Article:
According to reports, this man “brooked no criticism. . . . Every morning his immediate circle took part in a meeting where on occasions executives could he reprimanded seriously.” He referred to his unfriendly acquisitions as mercy killings. The Times of London called his leadership “hubristic.” Thus he was isolated from the truth about the oncoming banking crisis, for which his aggressively risky business dealings were said to be partly responsible

In 2007 his bank was worth £75 billion; by 2009 it was worth £4.5 billion and had suffered “the biggest loss in British banking history.”’

Looking at another example, it’s probable that the anti-synergy mind-set at Enron brought that company down. Observers see in Enron the classic model of a hubristic culture: “This was a company that purposely shut down alternative and conflicting views of reality to protect the status quo. In the name of preserving success and being in hard-nosed pursuit of greatness, an inflexible, intolerant culture developed in which new ideas were ignored, concerns were dismissed, and critical thinking got you fired.” (Covey, ‘The 3rd Alternative’)

The Preacher was so convinced of the folly of pride that he states categorically that it leads to disgrace, period. And he states it publicly as an axiom, a life principle, as though there is no escaping the disgrace that pride will bring in the end. Pride makes us think we’re better than we are. Pride prevents us from listening to the opinions of others as being valid perspectives in any given situation. Pride makes us think we know best. Pride prevents us from understanding that we, too, have blind spots, and that we need others to help us understand the whole picture.

Natural Church Development Principles (Energy Transformation) and the Bible

A wise woman builds her home, but a foolish woman tears it down with her own hands. (Proverbs 14:1 (NLT))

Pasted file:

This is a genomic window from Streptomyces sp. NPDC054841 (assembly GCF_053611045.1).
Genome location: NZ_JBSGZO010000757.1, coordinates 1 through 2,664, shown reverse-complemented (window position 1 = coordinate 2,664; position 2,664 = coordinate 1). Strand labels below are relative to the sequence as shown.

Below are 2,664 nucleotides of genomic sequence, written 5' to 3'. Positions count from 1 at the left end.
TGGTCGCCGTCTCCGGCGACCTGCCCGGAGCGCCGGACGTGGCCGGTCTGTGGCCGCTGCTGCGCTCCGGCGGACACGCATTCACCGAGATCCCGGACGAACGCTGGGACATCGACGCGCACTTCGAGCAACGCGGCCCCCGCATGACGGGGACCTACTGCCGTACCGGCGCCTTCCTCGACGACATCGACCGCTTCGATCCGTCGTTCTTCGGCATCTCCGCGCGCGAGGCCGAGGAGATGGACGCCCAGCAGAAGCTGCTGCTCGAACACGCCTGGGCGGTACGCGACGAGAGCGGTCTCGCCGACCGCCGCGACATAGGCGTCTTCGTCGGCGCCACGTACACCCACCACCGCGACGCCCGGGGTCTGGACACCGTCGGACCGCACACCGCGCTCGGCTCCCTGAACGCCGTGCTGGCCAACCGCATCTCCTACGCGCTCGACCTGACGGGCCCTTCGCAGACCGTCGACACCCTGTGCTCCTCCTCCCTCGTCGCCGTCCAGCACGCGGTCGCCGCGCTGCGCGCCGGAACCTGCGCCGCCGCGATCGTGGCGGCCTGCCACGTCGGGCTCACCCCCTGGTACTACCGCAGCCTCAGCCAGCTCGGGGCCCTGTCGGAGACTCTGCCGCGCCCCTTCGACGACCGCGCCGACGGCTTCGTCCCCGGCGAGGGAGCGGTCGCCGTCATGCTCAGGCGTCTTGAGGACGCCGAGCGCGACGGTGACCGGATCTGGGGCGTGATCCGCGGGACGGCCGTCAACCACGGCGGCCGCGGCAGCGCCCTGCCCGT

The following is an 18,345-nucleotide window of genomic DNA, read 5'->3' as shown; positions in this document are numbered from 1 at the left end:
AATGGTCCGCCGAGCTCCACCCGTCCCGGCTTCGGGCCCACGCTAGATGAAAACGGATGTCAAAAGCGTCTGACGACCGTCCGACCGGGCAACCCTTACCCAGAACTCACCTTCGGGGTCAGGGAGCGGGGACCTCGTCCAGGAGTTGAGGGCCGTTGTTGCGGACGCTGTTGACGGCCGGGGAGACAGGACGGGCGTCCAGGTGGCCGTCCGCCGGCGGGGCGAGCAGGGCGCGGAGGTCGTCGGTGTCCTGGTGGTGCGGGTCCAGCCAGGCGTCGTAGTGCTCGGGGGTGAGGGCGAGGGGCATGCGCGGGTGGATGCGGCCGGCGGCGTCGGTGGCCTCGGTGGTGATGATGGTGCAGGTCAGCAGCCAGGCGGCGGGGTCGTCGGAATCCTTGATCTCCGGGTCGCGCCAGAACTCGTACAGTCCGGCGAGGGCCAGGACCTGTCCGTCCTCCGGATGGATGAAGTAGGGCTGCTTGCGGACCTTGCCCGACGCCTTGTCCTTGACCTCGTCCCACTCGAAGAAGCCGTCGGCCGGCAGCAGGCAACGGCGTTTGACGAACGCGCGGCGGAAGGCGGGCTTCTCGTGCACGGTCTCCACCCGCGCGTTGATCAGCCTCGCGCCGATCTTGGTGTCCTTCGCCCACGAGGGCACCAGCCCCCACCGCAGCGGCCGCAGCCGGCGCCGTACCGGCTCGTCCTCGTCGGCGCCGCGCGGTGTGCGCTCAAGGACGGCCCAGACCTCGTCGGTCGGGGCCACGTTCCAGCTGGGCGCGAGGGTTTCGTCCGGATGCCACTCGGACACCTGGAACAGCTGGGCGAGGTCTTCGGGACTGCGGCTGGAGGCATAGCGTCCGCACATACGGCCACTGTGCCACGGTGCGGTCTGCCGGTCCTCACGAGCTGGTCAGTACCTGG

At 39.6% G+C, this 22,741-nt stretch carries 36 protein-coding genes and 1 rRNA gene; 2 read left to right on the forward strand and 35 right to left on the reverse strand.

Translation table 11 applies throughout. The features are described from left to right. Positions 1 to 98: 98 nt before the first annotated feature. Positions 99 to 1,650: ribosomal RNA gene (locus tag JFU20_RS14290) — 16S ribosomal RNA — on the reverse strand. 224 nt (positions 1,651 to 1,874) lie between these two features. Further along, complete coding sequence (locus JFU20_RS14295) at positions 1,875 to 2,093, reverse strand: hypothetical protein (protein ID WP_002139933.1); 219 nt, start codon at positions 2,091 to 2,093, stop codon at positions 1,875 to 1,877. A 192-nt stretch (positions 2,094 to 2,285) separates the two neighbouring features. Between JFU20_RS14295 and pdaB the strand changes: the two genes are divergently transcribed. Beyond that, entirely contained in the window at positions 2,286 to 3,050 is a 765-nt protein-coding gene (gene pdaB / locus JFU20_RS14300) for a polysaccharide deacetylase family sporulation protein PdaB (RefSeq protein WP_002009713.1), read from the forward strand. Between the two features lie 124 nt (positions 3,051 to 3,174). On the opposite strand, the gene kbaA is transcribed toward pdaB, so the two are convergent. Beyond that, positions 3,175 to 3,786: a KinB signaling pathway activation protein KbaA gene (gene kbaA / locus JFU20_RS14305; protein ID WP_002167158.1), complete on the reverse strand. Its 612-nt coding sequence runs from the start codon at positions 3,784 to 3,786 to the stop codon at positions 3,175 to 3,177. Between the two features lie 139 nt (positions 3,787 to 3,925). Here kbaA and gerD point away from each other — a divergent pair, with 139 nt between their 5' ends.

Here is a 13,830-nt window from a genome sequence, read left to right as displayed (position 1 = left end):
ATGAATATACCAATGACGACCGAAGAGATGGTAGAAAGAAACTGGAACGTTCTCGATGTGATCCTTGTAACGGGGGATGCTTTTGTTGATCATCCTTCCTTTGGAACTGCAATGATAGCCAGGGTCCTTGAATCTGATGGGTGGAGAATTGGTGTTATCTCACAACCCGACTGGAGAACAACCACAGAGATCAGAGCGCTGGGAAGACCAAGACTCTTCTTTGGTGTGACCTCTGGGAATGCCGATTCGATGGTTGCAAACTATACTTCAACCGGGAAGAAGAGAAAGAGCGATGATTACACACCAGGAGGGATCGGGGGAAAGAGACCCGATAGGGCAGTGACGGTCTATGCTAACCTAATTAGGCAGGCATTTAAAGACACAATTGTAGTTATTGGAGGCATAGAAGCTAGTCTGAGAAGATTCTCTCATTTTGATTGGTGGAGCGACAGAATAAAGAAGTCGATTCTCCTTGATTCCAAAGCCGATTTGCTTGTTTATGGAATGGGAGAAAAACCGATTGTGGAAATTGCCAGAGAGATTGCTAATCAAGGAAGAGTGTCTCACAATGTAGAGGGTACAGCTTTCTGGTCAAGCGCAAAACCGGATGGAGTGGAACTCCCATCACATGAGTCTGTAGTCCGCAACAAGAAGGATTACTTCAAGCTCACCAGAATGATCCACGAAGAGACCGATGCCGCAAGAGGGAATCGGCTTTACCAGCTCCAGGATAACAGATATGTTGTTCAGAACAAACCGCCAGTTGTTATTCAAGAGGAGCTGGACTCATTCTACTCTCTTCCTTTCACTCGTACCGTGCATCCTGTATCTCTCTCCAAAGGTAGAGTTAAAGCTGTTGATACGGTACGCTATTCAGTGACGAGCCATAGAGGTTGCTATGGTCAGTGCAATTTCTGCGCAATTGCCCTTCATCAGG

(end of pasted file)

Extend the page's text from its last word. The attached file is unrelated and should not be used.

I would suggest the wise woman knows just what she is doing and is intentionally engaged in building her home, while the foolish woman may think she is doing what is right and actually be working against herself.

She cannot understand why everything she does seems to turn out wrong. She does not discern any appreciable difference between herself and the wise woman next door. The only difference she can see is in the outcomes; for her, things are falling apart.

If she is a real fool, and not just someone who is behaving foolishly, she will never be able to trace the disintegration of her family back to her own foolishness. She does not realize that she must begin by working on herself; after that, many other things she has tried so hard to do will begin to fall into place.

That does not mean they will not require effort; they will.

No matter how much she tried before, it seemed impossible to build her home; now she has corrected herself, that which was impossible before now becomes possible with a little effort; or maybe a lot of effort.

The principle of Energy Transformation is at work here. When we look at the Preacher’s comments about what constitutes foolish behavior, together with its Fruitfulness (with the foolish woman, negative, but with the wise woman, positive), we may understand why this woman is tearing her family apart.

This principle applies to both men and women; and it makes no difference what they are engaged in building: a business, a family, a life, a church – we receive back what we put in!

Natural Church Development Principles in the Bible

A fool’s proud talk becomes a rod that beats him, but the words of the wise keep them safe. (Proverbs 14:3)

Why such different outcomes over mere words? Words are much more than words. They are pronouncements that are supported by the nature of the person who utters them. They are extensions of his character. The words of the wise are spoken with integrity; that is, the words of the wise are aligned with their thoughts and emotions and their actions. They are holistic. The proud talk of fools has very little connection with reality. The fool’s pride prevents him from seeing life as it really is. Instead, he sees life as he is and, in his eyes, he is larger than life. Proud talk has very little to do with what the fool is able to achieve; he promises much but delivers less.

The tragedy of all this is the fool does not seem able to understand the Energy Transformation principle that is working against him here. He cannot for the life of him see how his ‘proud talk’ has morphed into a ‘rod that beats him.’